It was observed that the most common cause of infection is the frequent touching or poking of the pierced site during the recovery period. It causes the tissues to inflame and introduces bacteria to the wounds since the punctured area isn’t fully healed. Another common cause is the type of clothing. Tight clothing may irritate your nipples and expose them to your body fluids like sweat, leading to the infected nipple piercing. Lastly, the injury may also be caused by how the procedure progressed and the facility’s sanitation.
When to See a Doctor
If the condition didn’t improve after the initial aid at home within two days, it is the best time to consult your doctor, especially if the nipple piercing abscess symptoms worsen. At this point, the medical expert would likely prescribe antibiotics to lessen the discomfort and aid the healing process. You may also consult your piercer to help you identify some of the symptoms. They might recommend another piece if the inflammation and swelling were caused by skin sensitivity or allergic reaction to the metal accessory.
How to Prevent Nipple Piercing Infection
Proper care is the key to preventing the development of infected nipple piercing. And you can observe them by the following these key points—
●Background check the piercer who’s going to conduct the procedure and make sure that the facility is well-sanitized
●Refrain from touching or poking the pierced area frequently, especially if your hands are unclean, which may lead to the transmission of germs and harmful bacteria
●Follow the instruction provided by your piercer thoroughly
●Clean your pierced nipples regular
Health Risk Factors You Need to Concern
Like in any other piercings, the discomfort should last for only a few days or weeks, and the recovery period should take months of constant proper care. And as long as your wounds continue to heal, you are at risk of the following complications—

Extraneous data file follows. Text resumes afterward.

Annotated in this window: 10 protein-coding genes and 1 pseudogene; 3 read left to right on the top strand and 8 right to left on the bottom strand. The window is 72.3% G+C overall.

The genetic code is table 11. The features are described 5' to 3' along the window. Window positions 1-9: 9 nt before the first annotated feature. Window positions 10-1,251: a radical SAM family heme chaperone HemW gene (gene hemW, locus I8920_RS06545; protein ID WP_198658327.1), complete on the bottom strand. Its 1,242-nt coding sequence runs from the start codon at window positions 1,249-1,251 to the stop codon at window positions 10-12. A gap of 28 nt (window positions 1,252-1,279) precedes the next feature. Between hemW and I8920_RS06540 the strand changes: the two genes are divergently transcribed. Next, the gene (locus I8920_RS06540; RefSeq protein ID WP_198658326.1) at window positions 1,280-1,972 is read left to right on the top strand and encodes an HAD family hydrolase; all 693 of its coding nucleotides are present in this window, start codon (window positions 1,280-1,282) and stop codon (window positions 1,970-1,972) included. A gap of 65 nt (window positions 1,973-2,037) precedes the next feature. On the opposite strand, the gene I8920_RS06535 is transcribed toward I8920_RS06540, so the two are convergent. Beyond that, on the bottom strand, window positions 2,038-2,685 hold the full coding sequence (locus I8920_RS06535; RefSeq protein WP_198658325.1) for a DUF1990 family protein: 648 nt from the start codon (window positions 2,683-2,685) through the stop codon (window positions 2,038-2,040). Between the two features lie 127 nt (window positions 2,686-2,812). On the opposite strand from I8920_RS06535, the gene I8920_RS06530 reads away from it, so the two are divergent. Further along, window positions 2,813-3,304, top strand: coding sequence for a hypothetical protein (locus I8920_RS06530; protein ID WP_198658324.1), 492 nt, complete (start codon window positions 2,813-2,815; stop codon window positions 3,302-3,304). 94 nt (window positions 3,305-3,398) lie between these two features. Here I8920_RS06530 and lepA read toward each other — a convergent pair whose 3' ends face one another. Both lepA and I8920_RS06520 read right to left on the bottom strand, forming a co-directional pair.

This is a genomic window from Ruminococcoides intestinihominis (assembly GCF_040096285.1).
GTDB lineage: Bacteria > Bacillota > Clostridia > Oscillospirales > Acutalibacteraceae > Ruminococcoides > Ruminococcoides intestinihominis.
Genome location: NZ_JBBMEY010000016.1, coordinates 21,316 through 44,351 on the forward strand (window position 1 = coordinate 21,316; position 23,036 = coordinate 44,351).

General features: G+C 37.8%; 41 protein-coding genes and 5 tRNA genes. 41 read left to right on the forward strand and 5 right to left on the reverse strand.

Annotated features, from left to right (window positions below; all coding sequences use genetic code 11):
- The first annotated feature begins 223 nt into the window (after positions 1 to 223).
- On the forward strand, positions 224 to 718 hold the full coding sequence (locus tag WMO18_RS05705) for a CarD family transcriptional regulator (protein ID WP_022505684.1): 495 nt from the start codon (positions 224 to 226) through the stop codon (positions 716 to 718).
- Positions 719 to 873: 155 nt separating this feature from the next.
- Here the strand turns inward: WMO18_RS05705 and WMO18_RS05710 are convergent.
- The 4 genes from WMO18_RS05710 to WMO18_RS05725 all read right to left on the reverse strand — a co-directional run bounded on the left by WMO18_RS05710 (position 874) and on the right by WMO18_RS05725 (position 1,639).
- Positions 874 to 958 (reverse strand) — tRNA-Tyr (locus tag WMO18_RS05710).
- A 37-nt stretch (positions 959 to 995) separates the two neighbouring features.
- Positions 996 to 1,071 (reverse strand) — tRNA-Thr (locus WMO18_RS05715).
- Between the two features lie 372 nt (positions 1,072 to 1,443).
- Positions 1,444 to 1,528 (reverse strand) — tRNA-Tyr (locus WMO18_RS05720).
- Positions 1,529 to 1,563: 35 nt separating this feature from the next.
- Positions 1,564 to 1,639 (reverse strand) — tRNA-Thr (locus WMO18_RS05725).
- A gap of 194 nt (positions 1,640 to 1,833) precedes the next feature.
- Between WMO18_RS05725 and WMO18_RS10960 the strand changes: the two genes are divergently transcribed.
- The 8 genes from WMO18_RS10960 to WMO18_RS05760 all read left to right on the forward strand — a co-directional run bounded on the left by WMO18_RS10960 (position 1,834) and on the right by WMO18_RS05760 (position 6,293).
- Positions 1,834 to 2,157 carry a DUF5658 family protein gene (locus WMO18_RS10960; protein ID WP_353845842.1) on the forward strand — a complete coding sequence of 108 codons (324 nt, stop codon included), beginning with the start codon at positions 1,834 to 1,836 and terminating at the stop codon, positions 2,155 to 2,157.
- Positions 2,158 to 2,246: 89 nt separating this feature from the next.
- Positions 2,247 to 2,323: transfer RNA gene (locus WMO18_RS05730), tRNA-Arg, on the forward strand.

Keloid Nipple Piercing
A nipple piercing discharge after 2 years may still occur, and if you’re concerned about the conditions, then you may consult your doctor to provide an accurate diagnosis. However, in rare cases, the condition may worsen, and the symptoms would persist longer than they should be. Some of the possible infections at this point would include—
●A complication in your bloodstream
●An infection has developed in heart valves or endocarditis, which may especially occur in people with a medical background of abnormal heart condition
Again, it’s advisable that you have to consult your local physician as soon as you have any symptoms of infected nipple piercing.
Frequently Asked Questions about Infected Nipple Piercing
Here are some of the commonly asked questions about infected nipple piercing—
There are many possible reasons why the nipple piercing may not have healed years after the procedure. Normally, the discomfort should only last for days or weeks, and the recovery period is about a few months. And if it’s taking longer than it should, then contact your piercer or local doctor. You might have an allergic reaction to a specific metal or an infection that has developed.
If something is being discharged from the pierced area at the moment, then it would be best not to remove them. The nipple rings act as the drainage, and removing them would tend to enclose the wounding and entrap the germs and harmful bacteria.
The bumps formed during the recovery process are referred to as keloids. It is actually an overgrowth scarred tissue that has the characteristics of hardness and a pimple-like bump appearance. Around the keloid area, you can expect some rashes, irritation, mild fluid discharge, and tenderness until it completely healed.